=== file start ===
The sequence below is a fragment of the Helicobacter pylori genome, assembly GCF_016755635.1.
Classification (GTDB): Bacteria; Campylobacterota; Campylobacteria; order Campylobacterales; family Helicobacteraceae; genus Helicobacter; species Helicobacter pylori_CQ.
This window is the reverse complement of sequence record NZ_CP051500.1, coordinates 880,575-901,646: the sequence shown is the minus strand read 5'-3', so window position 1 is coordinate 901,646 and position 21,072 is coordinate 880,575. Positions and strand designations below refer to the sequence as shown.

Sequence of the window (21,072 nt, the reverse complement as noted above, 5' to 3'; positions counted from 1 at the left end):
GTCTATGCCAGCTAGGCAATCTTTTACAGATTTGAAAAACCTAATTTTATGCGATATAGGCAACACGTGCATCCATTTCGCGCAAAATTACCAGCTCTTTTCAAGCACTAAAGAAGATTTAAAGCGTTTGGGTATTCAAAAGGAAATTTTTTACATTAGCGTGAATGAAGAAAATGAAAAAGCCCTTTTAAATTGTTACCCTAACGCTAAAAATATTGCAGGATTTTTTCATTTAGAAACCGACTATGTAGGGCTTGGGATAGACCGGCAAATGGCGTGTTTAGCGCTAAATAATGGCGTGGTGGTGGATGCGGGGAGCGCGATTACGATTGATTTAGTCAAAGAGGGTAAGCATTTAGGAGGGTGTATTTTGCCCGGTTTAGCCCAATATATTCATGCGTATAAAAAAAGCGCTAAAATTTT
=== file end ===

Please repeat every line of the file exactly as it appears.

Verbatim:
The sequence below is a fragment of the Helicobacter pylori genome, assembly GCF_016755635.1.
Classification (GTDB): Bacteria; Campylobacterota; Campylobacteria; order Campylobacterales; family Helicobacteraceae; genus Helicobacter; species Helicobacter pylori_CQ.
This window is the reverse complement of sequence record NZ_CP051500.1, coordinates 880,575-901,646: the sequence shown is the minus strand read 5'-3', so window position 1 is coordinate 901,646 and position 21,072 is coordinate 880,575. Positions and strand designations below refer to the sequence as shown.

Sequence of the window (21,072 nt, the reverse complement as noted above, 5' to 3'; positions counted from 1 at the left end):
GTCTATGCCAGCTAGGCAATCTTTTACAGATTTGAAAAACCTAATTTTATGCGATATAGGCAACACGTGCATCCATTTCGCGCAAAATTACCAGCTCTTTTCAAGCACTAAAGAAGATTTAAAGCGTTTGGGTATTCAAAAGGAAATTTTTTACATTAGCGTGAATGAAGAAAATGAAAAAGCCCTTTTAAATTGTTACCCTAACGCTAAAAATATTGCAGGATTTTTTCATTTAGAAACCGACTATGTAGGGCTTGGGATAGACCGGCAAATGGCGTGTTTAGCGCTAAATAATGGCGTGGTGGTGGATGCGGGGAGCGCGATTACGATTGATTTAGTCAAAGAGGGTAAGCATTTAGGAGGGTGTATTTTGCCCGGTTTAGCCCAATATATTCATGCGTATAAAAAAAGCGCTAAAATTTT